Darren Blocksidge is a heavy shredder local to the Worcester area. The first time I met him, he turned up to a competition at the skatepark in Leamington and just blasted around the park with some of the fastest and gnarliest tricks I’ve seen down there. Little did I know he is also an extremely talented artist! I took the opportunity to ask him some questions about art, skateboarding and the links between.
First things first, can you give a little introduction about yourself, as a skateboarder and artist?
So, my name is Daz, I’ve been skateboarding for around 13 years. I skate mostly blocks, stairs and gaps – I like a good challenge. I’ve been creating art since I could hold a pencil as a child. I’ve always painted, but the last 3 years I’ve been pushing my oil painting, and pushing creatively to get into a headspace of surrealism! I see both art and skateboarding as surreal. Art and skateboarding definitely go hand in hand, can’t live without them!
Where did you first learn to skate?
Always been a Worcester lad, so I grew up skating here. I grew up skating with my good friend Charlie Tyndale, and we always just pushed each other with dares to do silly things on our boards!
What’s the scene like round Worcester?
The Worcester scene used to be amazing, but it has slowly died off over the years. Mainly because we lost our skate shop, Spine, owned by Chris Bourke. We still have a fair few skateboarders in the city, but not like it used to be, which is a massive shame.
Were you about when Perdiswell skatepark first opened then?
Yes I was – crazy how time goes by! Haha
What came first: your interest in skateboarding or art?
It would have to be art. I’ve been doing art since before I could ride a skateboard. Skateboarding came to me when I was around 13 years old, but I’m so addicted to both.
How did you get into oil painting?
I’ve always been really inspired by artists such as Turner, Kay Sage and the mighty Zdzisław Beksiński. I’ve always found the Dystopian Surrealism world a beautiful place.
Is art something you’ve pursued professionally, or do you like to keep art and your day job separate?
Oh man, I’d love to be a professional artist but unfortunately I have to keep the day job for a steady income. My day job is pretty much painting anyway – I paint canal boats for a living, so I’m doing some kind of painting/art all the time.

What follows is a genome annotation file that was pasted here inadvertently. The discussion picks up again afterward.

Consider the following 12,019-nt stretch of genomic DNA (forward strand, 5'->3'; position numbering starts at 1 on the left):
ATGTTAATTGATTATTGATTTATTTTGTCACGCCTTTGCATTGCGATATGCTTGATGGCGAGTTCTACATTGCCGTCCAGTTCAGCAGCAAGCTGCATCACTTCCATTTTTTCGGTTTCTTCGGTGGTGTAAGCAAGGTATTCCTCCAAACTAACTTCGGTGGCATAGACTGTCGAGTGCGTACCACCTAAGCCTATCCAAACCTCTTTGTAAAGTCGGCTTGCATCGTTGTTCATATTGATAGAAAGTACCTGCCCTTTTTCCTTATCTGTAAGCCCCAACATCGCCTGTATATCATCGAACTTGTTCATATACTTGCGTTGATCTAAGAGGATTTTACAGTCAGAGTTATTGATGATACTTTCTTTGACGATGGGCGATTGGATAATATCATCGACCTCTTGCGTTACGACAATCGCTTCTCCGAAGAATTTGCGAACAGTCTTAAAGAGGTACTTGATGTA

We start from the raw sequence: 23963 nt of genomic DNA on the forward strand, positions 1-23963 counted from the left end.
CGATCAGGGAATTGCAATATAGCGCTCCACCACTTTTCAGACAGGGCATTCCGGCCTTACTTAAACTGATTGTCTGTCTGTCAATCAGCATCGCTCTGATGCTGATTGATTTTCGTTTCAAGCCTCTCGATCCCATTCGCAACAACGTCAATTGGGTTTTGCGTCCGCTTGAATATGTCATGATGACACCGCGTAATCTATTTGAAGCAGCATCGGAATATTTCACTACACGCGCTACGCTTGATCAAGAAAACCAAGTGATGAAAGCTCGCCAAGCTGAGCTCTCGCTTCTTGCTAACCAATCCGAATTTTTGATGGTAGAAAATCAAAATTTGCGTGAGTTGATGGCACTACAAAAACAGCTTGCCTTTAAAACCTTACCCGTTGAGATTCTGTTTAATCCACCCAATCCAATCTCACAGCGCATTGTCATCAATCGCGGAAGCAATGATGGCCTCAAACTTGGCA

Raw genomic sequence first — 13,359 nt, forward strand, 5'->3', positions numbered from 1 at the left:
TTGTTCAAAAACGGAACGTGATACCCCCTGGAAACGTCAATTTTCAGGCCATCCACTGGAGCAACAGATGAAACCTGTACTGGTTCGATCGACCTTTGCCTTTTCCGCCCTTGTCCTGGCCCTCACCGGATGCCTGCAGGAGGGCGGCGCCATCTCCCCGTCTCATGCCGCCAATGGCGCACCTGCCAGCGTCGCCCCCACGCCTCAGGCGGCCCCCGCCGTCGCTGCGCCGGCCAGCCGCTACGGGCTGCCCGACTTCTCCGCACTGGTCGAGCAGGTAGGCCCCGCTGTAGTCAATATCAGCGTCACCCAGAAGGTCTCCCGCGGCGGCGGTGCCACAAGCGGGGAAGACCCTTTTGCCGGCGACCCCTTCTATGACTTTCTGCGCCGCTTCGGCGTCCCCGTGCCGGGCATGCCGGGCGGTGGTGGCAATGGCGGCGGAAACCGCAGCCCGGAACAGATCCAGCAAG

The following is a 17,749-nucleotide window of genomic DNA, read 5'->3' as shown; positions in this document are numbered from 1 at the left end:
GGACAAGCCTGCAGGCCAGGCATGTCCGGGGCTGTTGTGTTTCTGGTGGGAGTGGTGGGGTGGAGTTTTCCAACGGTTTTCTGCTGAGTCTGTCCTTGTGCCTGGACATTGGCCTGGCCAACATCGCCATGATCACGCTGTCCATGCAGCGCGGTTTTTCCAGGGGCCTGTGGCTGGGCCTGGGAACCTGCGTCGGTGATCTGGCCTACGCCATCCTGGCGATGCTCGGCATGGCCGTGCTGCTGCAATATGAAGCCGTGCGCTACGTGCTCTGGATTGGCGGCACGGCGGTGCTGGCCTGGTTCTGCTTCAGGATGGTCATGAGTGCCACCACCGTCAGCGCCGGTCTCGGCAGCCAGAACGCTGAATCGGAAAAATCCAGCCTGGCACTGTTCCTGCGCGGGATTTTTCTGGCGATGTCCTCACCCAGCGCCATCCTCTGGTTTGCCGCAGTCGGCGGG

How does skateboarding impact the art you produce? Does it inspire anything you’ve made?
Well, I see skateboarding as a very surreal thing, so I’ve always been inspired by that. My illustrations are more inspired by skateboarding than my oil paintings. I’ve created DVD covers for skate videos, and other designs for skateboard companies over the years. It’s always rad to do a nasty skateboard illustration!
Which companies have you produced artwork for?
Mainly friends. The Wizards Key: they are my good friends from Canada, they kick ass and skate hard, so definitely worth checking out! I do all the artwork for Cornmarket, and I’ve done some for A Third Foot.
Who are your favourite artists within the skateboarding world?
100% Ed Templeton!!
What’s your favourite board graphic of all time?
It’s so hard to choose! I really like Vision’s boards, they all are so good. I like Blast skates too!
Is skateboarding art?
Of course! What isn’t art?
Which famous surrealist scene would make the best skate spot?
I’m saying “The Lugubrious Game” by Dali.
I just googled it and it looks like a legit Barca ledge spot!
It would be a mental spot to skate!
Anyone you want to thank?
I’d like to thank you! Also Stanzilla, Jord Lightowler and Chris Bourke! The list goes on, you’re all epic!! Big love!!